At a time when the fascination with JFK is centered around the 50th anniversary of his death, it seems more proper to think of his life, of his love for history, how his books sought to understand the present in the context of the past, rather than engage in forgetfulness. I've lost the citation for the item below, but think it came out of the JFK papers, online. I've changed reference to "winners" for I've learned that MOH recipients prefer to think of how they did not win anything, as if in some athletic contest -- though they clearly have won the hearts of those who never forget their sacrifice.
Remarks to a Group of Descendants of Civil War Medal of Honor Recipients
April 28, 1962
Ladies and gentlemen:
I want to tell you how proud I am as President of the United States to welcome you all - those of you who are descended from those who won this Nation's highest decoration and those of you who carry it now - those of you who are interested and concerned about the great war which we had here a hundred years ago.
Whichever side our interests may lie with, or sympathy, I must say all of us are staggered by the courage and casualties which were shown in so many struggles during the Civil War. When you read about companies and regiments going into the battle - at Sharpsburg or in the Wilderness, Petersburg, and the others - and to see the numbers that came out, gives you, I know - and gives me as an American a source of satisfaction to realize that we are the inheritors of that great martial tradition - and particularly those who won this medal, which is of course most coveted and most rare.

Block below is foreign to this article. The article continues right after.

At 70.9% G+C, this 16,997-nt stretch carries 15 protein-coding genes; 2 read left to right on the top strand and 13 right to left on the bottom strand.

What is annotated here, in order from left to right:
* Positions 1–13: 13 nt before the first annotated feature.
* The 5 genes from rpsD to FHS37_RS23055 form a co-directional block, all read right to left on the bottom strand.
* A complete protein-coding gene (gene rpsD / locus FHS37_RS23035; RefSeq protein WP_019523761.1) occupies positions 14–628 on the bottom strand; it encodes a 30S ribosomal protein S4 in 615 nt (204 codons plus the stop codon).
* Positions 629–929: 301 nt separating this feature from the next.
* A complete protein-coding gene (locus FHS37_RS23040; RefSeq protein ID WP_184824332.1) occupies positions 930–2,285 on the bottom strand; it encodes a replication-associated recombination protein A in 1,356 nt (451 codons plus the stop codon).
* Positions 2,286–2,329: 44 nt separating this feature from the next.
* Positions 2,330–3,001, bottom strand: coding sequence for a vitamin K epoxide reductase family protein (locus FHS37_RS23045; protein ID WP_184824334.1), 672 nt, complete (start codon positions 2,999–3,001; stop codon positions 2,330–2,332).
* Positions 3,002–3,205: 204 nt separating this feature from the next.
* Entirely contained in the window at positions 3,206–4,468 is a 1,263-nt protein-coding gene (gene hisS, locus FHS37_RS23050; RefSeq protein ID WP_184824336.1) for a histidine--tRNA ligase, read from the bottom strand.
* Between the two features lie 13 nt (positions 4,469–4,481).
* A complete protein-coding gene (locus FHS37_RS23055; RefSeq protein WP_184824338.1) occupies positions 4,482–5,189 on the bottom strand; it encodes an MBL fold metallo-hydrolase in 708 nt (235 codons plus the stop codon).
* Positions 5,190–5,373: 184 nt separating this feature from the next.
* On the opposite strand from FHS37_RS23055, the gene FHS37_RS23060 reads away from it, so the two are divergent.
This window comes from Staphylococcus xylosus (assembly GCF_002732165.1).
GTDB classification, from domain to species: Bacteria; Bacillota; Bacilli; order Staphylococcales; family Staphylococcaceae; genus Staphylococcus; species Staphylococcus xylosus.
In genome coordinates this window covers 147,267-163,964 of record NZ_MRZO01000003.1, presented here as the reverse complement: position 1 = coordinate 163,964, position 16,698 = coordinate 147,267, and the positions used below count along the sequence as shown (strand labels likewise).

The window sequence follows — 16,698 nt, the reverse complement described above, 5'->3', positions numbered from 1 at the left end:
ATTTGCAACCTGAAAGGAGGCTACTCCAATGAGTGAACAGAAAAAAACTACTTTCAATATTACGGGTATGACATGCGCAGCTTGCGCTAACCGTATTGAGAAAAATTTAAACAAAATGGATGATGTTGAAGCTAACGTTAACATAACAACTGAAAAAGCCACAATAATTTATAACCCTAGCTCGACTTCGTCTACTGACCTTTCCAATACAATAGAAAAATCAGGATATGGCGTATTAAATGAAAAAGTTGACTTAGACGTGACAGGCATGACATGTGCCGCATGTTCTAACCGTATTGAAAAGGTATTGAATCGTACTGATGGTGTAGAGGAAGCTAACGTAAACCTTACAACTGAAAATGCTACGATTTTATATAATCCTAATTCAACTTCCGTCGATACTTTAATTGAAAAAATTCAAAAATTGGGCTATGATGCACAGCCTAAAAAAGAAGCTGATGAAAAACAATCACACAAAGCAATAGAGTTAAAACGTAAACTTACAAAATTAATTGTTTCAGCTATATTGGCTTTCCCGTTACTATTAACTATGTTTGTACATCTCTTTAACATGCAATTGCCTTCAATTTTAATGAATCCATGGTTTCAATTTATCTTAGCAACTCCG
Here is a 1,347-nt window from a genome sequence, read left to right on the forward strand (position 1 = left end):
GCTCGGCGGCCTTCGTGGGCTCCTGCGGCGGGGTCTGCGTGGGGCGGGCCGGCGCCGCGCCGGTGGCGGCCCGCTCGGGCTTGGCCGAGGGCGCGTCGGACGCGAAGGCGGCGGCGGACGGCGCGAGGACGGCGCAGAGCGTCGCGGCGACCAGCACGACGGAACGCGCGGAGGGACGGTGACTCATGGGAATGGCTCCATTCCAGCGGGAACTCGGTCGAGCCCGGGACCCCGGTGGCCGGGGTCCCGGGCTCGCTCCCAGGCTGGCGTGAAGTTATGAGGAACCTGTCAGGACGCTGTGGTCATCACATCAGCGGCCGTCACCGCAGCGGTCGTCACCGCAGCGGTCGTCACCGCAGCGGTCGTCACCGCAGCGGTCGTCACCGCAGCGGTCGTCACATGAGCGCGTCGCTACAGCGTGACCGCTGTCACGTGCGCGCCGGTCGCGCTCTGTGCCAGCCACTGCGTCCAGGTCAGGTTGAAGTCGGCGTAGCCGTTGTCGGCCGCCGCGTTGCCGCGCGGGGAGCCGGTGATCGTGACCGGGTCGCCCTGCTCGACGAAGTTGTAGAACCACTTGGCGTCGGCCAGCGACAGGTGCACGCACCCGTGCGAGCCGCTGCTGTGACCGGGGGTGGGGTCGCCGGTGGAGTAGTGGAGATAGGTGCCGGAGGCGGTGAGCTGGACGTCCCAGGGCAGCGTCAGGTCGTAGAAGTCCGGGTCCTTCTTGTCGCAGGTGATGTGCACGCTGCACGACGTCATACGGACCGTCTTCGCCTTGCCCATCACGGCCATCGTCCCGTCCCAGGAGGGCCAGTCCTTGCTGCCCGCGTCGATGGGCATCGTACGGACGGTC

So I must say I am delighted that you are keeping alive this tradition. I don't think that there is any feat of arms that is more dramatic than the Andrews Raid - and all the actions of the Civil War, the Indian Wars that followed, and the wars in this century.
And I believe that Americans still have that same spirit and courage. So you're most welcome here. Your credentials to come into the White House are second to none, and we are very glad to have you.
NOTE: The President spoke at 9:45 a.m. on the South Lawn at the White House. Among the guests were a group of Congressional Medal of Honor recipients, the President of the Medal of Honor Society, Luther Skaggs, Jr., officers of the D.C. Civil War Centennial Commission, and members of the national Civil War Centennial Commission.
Prime Minister Macmillan, in Washington on a state visit, was also present and spoke to the group following the President's remarks.